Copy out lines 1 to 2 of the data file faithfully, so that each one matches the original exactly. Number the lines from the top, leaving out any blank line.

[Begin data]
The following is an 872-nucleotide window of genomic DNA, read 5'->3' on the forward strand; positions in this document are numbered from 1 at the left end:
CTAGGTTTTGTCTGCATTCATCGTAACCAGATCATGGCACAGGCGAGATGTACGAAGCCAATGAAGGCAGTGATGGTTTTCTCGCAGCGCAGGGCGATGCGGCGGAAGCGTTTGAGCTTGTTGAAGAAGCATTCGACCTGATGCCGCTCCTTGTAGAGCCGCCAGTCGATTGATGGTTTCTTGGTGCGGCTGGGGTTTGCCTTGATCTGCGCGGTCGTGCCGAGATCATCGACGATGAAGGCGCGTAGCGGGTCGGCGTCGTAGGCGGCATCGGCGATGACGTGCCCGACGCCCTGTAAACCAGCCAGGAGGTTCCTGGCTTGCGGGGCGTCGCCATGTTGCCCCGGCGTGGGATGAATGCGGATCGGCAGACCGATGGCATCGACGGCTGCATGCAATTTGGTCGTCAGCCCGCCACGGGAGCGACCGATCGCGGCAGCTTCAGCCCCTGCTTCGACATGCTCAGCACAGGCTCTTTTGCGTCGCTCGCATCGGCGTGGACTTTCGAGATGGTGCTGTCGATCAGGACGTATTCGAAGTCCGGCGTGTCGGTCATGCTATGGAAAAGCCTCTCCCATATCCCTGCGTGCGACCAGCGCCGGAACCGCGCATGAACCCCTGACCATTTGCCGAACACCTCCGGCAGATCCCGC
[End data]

The following is an 872-nucleotide window of genomic DNA, read 5'->3' on the forward strand; positions in this document are numbered from 1 at the left end:
CTAGGTTTTGTCTGCATTCATCGTAACCAGATCATGGCACAGGCGAGATGTACGAAGCCAATGAAGGCAGTGATGGTTTTCTCGCAGCGCAGGGCGATGCGGCGGAAGCGTTTGAGCTTGTTGAAGAAGCATTCGACCTGATGCCGCTCCTTGTAGAGCCGCCAGTCGATTGATGGTTTCTTGGTGCGGCTGGGGTTTGCCTTGATCTGCGCGGTCGTGCCGAGATCATCGACGATGAAGGCGCGTAGCGGGTCGGCGTCGTAGGCGGCATCGGCGATGACGTGCCCGACGCCCTGTAAACCAGCCAGGAGGTTCCTGGCTTGCGGGGCGTCGCCATGTTGCCCCGGCGTGGGATGAATGCGGATCGGCAGACCGATGGCATCGACGGCTGCATGCAATTTGGTCGTCAGCCCGCCACGGGAGCGACCGATCGCGGCAGCTTCAGCCCCTGCTTCGACATGCTCAGCACAGGCTCTTTTGCGTCGCTCGCATCGGCGTGGACTTTCGAGATGGTGCTGTCGATCAGGACGTATTCGAAGTCCGGCGTGTCGGTCATGCTATGGAAAAGCCTCTCCCATATCCCTGCGTGCGACCAGCGCCGGAACCGCGCATGAACCCCTGACCATTTGCCGAACACCTCCGGCAGATCCCGC